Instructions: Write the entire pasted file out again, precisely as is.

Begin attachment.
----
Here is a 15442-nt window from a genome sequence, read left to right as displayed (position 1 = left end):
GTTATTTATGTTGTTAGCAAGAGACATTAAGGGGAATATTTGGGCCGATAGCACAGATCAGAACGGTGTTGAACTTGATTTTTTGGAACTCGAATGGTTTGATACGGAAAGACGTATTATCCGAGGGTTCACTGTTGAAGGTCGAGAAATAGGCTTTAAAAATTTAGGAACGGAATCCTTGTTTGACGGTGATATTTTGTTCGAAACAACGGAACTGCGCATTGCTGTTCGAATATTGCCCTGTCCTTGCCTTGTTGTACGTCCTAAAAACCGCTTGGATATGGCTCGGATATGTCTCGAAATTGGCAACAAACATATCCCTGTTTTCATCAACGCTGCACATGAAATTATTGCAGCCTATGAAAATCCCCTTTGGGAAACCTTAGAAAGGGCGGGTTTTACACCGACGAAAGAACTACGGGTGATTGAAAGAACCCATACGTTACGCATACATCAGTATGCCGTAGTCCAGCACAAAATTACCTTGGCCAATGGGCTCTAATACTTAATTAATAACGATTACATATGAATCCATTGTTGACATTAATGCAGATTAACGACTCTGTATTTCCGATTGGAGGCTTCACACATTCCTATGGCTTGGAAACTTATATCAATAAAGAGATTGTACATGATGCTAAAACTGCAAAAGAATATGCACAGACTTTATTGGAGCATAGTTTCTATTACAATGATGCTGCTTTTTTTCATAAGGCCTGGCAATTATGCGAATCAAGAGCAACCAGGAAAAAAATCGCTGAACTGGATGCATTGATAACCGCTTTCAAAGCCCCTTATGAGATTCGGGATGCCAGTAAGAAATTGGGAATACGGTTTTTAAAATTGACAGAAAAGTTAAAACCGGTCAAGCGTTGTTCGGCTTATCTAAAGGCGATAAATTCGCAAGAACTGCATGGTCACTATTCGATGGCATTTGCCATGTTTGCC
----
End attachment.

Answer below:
Here is a 15442-nt window from a genome sequence, read left to right as displayed (position 1 = left end):
GTTATTTATGTTGTTAGCAAGAGACATTAAGGGGAATATTTGGGCCGATAGCACAGATCAGAACGGTGTTGAACTTGATTTTTTGGAACTCGAATGGTTTGATACGGAAAGACGTATTATCCGAGGGTTCACTGTTGAAGGTCGAGAAATAGGCTTTAAAAATTTAGGAACGGAATCCTTGTTTGACGGTGATATTTTGTTCGAAACAACGGAACTGCGCATTGCTGTTCGAATATTGCCCTGTCCTTGCCTTGTTGTACGTCCTAAAAACCGCTTGGATATGGCTCGGATATGTCTCGAAATTGGCAACAAACATATCCCTGTTTTCATCAACGCTGCACATGAAATTATTGCAGCCTATGAAAATCCCCTTTGGGAAACCTTAGAAAGGGCGGGTTTTACACCGACGAAAGAACTACGGGTGATTGAAAGAACCCATACGTTACGCATACATCAGTATGCCGTAGTCCAGCACAAAATTACCTTGGCCAATGGGCTCTAATACTTAATTAATAACGATTACATATGAATCCATTGTTGACATTAATGCAGATTAACGACTCTGTATTTCCGATTGGAGGCTTCACACATTCCTATGGCTTGGAAACTTATATCAATAAAGAGATTGTACATGATGCTAAAACTGCAAAAGAATATGCACAGACTTTATTGGAGCATAGTTTCTATTACAATGATGCTGCTTTTTTTCATAAGGCCTGGCAATTATGCGAATCAAGAGCAACCAGGAAAAAAATCGCTGAACTGGATGCATTGATAACCGCTTTCAAAGCCCCTTATGAGATTCGGGATGCCAGTAAGAAATTGGGAATACGGTTTTTAAAATTGACAGAAAAGTTAAAACCGGTCAAGCGTTGTTCGGCTTATCTAAAGGCGATAAATTCGCAAGAACTGCATGGTCACTATTCGATGGCATTTGCCATGTTTGCC